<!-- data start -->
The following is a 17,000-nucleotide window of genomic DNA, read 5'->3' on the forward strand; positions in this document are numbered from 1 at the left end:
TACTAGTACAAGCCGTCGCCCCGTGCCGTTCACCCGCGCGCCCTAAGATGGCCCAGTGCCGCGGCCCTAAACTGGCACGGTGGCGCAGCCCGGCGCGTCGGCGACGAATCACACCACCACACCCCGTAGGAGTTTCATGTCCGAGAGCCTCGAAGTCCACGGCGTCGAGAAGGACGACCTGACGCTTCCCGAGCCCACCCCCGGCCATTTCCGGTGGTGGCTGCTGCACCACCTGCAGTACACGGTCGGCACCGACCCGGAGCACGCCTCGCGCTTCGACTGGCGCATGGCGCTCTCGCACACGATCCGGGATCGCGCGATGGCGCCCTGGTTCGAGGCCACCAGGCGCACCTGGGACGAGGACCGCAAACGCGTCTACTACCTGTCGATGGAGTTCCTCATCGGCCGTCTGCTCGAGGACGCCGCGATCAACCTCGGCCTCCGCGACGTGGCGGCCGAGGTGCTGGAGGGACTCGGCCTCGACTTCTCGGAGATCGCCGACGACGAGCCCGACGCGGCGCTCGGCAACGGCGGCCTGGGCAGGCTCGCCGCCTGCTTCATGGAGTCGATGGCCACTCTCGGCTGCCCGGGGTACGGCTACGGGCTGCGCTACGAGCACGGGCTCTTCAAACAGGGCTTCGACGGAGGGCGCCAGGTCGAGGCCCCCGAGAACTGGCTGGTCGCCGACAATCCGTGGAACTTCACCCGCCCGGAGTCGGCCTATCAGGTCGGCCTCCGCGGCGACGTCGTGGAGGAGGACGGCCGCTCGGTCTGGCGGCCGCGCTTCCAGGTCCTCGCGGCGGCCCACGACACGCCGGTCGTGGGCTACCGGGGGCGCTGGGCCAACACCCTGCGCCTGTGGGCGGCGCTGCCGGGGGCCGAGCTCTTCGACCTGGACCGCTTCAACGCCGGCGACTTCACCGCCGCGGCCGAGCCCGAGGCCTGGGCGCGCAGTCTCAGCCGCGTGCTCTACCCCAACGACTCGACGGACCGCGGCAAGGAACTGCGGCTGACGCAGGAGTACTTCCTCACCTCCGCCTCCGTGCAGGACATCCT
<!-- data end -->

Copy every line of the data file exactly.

The following is a 17,000-nucleotide window of genomic DNA, read 5'->3' on the forward strand; positions in this document are numbered from 1 at the left end:
TACTAGTACAAGCCGTCGCCCCGTGCCGTTCACCCGCGCGCCCTAAGATGGCCCAGTGCCGCGGCCCTAAACTGGCACGGTGGCGCAGCCCGGCGCGTCGGCGACGAATCACACCACCACACCCCGTAGGAGTTTCATGTCCGAGAGCCTCGAAGTCCACGGCGTCGAGAAGGACGACCTGACGCTTCCCGAGCCCACCCCCGGCCATTTCCGGTGGTGGCTGCTGCACCACCTGCAGTACACGGTCGGCACCGACCCGGAGCACGCCTCGCGCTTCGACTGGCGCATGGCGCTCTCGCACACGATCCGGGATCGCGCGATGGCGCCCTGGTTCGAGGCCACCAGGCGCACCTGGGACGAGGACCGCAAACGCGTCTACTACCTGTCGATGGAGTTCCTCATCGGCCGTCTGCTCGAGGACGCCGCGATCAACCTCGGCCTCCGCGACGTGGCGGCCGAGGTGCTGGAGGGACTCGGCCTCGACTTCTCGGAGATCGCCGACGACGAGCCCGACGCGGCGCTCGGCAACGGCGGCCTGGGCAGGCTCGCCGCCTGCTTCATGGAGTCGATGGCCACTCTCGGCTGCCCGGGGTACGGCTACGGGCTGCGCTACGAGCACGGGCTCTTCAAACAGGGCTTCGACGGAGGGCGCCAGGTCGAGGCCCCCGAGAACTGGCTGGTCGCCGACAATCCGTGGAACTTCACCCGCCCGGAGTCGGCCTATCAGGTCGGCCTCCGCGGCGACGTCGTGGAGGAGGACGGCCGCTCGGTCTGGCGGCCGCGCTTCCAGGTCCTCGCGGCGGCCCACGACACGCCGGTCGTGGGCTACCGGGGGCGCTGGGCCAACACCCTGCGCCTGTGGGCGGCGCTGCCGGGGGCCGAGCTCTTCGACCTGGACCGCTTCAACGCCGGCGACTTCACCGCCGCGGCCGAGCCCGAGGCCTGGGCGCGCAGTCTCAGCCGCGTGCTCTACCCCAACGACTCGACGGACCGCGGCAAGGAACTGCGGCTGACGCAGGAGTACTTCCTCACCTCCGCCTCCGTGCAGGACATCCT